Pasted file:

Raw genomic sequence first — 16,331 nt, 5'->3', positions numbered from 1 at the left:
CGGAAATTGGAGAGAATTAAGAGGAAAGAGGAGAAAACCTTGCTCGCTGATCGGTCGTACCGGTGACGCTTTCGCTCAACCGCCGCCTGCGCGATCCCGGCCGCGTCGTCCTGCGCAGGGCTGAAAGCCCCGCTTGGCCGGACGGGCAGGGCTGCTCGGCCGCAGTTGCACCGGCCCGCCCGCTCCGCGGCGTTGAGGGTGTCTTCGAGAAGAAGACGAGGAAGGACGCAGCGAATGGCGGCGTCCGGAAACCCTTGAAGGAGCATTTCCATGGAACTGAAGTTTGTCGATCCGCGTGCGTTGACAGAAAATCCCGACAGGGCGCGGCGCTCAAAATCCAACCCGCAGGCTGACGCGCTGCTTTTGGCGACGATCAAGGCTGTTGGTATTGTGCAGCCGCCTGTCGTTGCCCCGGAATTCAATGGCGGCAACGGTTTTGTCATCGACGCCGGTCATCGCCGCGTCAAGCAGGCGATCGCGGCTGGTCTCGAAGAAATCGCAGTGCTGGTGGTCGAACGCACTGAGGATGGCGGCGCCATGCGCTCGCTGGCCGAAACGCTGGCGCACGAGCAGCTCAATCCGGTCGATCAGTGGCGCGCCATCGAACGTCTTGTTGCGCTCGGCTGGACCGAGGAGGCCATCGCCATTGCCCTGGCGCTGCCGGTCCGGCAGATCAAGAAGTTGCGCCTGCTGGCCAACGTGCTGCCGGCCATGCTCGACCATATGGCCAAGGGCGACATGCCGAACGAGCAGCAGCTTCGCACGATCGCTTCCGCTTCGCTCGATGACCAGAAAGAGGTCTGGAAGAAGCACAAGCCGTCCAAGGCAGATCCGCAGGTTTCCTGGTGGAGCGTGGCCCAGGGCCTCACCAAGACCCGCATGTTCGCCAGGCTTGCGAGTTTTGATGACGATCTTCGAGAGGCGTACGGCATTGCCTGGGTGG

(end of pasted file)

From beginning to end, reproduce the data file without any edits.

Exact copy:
Raw genomic sequence first — 16,331 nt, 5'->3', positions numbered from 1 at the left:
CGGAAATTGGAGAGAATTAAGAGGAAAGAGGAGAAAACCTTGCTCGCTGATCGGTCGTACCGGTGACGCTTTCGCTCAACCGCCGCCTGCGCGATCCCGGCCGCGTCGTCCTGCGCAGGGCTGAAAGCCCCGCTTGGCCGGACGGGCAGGGCTGCTCGGCCGCAGTTGCACCGGCCCGCCCGCTCCGCGGCGTTGAGGGTGTCTTCGAGAAGAAGACGAGGAAGGACGCAGCGAATGGCGGCGTCCGGAAACCCTTGAAGGAGCATTTCCATGGAACTGAAGTTTGTCGATCCGCGTGCGTTGACAGAAAATCCCGACAGGGCGCGGCGCTCAAAATCCAACCCGCAGGCTGACGCGCTGCTTTTGGCGACGATCAAGGCTGTTGGTATTGTGCAGCCGCCTGTCGTTGCCCCGGAATTCAATGGCGGCAACGGTTTTGTCATCGACGCCGGTCATCGCCGCGTCAAGCAGGCGATCGCGGCTGGTCTCGAAGAAATCGCAGTGCTGGTGGTCGAACGCACTGAGGATGGCGGCGCCATGCGCTCGCTGGCCGAAACGCTGGCGCACGAGCAGCTCAATCCGGTCGATCAGTGGCGCGCCATCGAACGTCTTGTTGCGCTCGGCTGGACCGAGGAGGCCATCGCCATTGCCCTGGCGCTGCCGGTCCGGCAGATCAAGAAGTTGCGCCTGCTGGCCAACGTGCTGCCGGCCATGCTCGACCATATGGCCAAGGGCGACATGCCGAACGAGCAGCAGCTTCGCACGATCGCTTCCGCTTCGCTCGATGACCAGAAAGAGGTCTGGAAGAAGCACAAGCCGTCCAAGGCAGATCCGCAGGTTTCCTGGTGGAGCGTGGCCCAGGGCCTCACCAAGACCCGCATGTTCGCCAGGCTTGCGAGTTTTGATGACGATCTTCGAGAGGCGTACGGCATTGCCTGGGTGG